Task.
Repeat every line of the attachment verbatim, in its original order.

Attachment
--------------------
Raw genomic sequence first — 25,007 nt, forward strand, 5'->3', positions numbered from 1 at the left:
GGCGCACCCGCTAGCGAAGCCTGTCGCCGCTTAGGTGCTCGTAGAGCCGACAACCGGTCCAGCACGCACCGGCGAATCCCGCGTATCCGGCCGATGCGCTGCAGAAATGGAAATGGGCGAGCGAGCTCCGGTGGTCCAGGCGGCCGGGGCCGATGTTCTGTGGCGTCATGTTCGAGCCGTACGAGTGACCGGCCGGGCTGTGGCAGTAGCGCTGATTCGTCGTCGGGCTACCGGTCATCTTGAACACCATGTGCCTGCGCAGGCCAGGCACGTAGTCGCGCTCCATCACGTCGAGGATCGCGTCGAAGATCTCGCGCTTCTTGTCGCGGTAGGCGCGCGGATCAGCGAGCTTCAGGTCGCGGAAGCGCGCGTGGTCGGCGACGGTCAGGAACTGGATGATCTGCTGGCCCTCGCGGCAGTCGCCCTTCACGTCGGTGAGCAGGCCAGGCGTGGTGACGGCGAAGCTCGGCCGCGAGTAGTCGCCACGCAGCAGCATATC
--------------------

Raw genomic sequence first — 25,007 nt, forward strand, 5'->3', positions numbered from 1 at the left:
GGCGCACCCGCTAGCGAAGCCTGTCGCCGCTTAGGTGCTCGTAGAGCCGACAACCGGTCCAGCACGCACCGGCGAATCCCGCGTATCCGGCCGATGCGCTGCAGAAATGGAAATGGGCGAGCGAGCTCCGGTGGTCCAGGCGGCCGGGGCCGATGTTCTGTGGCGTCATGTTCGAGCCGTACGAGTGACCGGCCGGGCTGTGGCAGTAGCGCTGATTCGTCGTCGGGCTACCGGTCATCTTGAACACCATGTGCCTGCGCAGGCCAGGCACGTAGTCGCGCTCCATCACGTCGAGGATCGCGTCGAAGATCTCGCGCTTCTTGTCGCGGTAGGCGCGCGGATCAGCGAGCTTCAGGTCGCGGAAGCGCGCGTGGTCGGCGACGGTCAGGAACTGGATGATCTGCTGGCCCTCGCGGCAGTCGCCCTTCACGTCGGTGAGCAGGCCAGGCGTGGTGACGGCGAAGCTCGGCCGCGAGTAGTCGCCACGCAGCAGCATATC